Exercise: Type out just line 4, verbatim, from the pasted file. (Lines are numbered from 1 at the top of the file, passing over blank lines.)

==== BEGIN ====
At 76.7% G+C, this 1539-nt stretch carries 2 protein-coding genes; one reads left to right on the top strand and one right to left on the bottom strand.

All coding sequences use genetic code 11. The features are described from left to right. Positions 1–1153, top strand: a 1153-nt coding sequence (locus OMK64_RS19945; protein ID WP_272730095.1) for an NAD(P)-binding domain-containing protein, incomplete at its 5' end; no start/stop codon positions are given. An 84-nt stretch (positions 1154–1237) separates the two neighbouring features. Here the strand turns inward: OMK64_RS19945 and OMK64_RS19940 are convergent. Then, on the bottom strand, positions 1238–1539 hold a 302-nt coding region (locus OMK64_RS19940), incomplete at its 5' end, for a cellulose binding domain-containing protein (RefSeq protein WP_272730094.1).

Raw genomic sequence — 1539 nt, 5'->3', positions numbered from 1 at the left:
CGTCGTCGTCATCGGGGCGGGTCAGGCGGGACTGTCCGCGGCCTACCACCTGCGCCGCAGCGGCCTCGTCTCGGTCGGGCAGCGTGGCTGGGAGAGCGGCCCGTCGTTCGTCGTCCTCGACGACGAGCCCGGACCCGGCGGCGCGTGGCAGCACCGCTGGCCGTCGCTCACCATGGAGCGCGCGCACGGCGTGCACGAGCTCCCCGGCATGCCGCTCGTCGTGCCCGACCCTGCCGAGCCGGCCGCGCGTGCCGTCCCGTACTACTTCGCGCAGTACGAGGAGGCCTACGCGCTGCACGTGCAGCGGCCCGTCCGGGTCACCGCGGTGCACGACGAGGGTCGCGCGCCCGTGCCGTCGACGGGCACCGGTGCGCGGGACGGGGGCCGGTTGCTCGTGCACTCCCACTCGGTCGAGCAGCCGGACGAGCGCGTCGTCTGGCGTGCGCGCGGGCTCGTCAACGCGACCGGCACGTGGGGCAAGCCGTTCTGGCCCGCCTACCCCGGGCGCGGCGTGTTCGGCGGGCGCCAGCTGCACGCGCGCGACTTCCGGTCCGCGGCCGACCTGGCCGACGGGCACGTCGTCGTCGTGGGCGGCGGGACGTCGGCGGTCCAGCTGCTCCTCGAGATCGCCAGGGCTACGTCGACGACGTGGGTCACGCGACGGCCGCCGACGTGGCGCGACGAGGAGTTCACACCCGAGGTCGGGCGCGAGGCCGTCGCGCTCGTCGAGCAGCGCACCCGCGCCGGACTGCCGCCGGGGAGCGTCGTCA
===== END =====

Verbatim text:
CGTCGTCGTCATCGGGGCGGGTCAGGCGGGACTGTCCGCGGCCTACCACCTGCGCCGCAGCGGCCTCGTCTCGGTCGGGCAGCGTGGCTGGGAGAGCGGCCCGTCGTTCGTCGTCCTCGACGACGAGCCCGGACCCGGCGGCGCGTGGCAGCACCGCTGGCCGTCGCTCACCATGGAGCGCGCGCACGGCGTGCACGAGCTCCCCGGCATGCCGCTCGTCGTGCCCGACCCTGCCGAGCCGGCCGCGCGTGCCGTCCCGTACTACTTCGCGCAGTACGAGGAGGCCTACGCGCTGCACGTGCAGCGGCCCGTCCGGGTCACCGCGGTGCACGACGAGGGTCGCGCGCCCGTGCCGTCGACGGGCACCGGTGCGCGGGACGGGGGCCGGTTGCTCGTGCACTCCCACTCGGTCGAGCAGCCGGACGAGCGCGTCGTCTGGCGTGCGCGCGGGCTCGTCAACGCGACCGGCACGTGGGGCAAGCCGTTCTGGCCCGCCTACCCCGGGCGCGGCGTGTTCGGCGGGCGCCAGCTGCACGCGCGCGACTTCCGGTCCGCGGCCGACCTGGCCGACGGGCACGTCGTCGTCGTGGGCGGCGGGACGTCGGCGGTCCAGCTGCTCCTCGAGATCGCCAGGGCTACGTCGACGACGTGGGTCACGCGACGGCCGCCGACGTGGCGCGACGAGGAGTTCACACCCGAGGTCGGGCGCGAGGCCGTCGCGCTCGTCGAGCAGCGCACCCGCGCCGGACTGCCGCCGGGGAGCGTCGTCA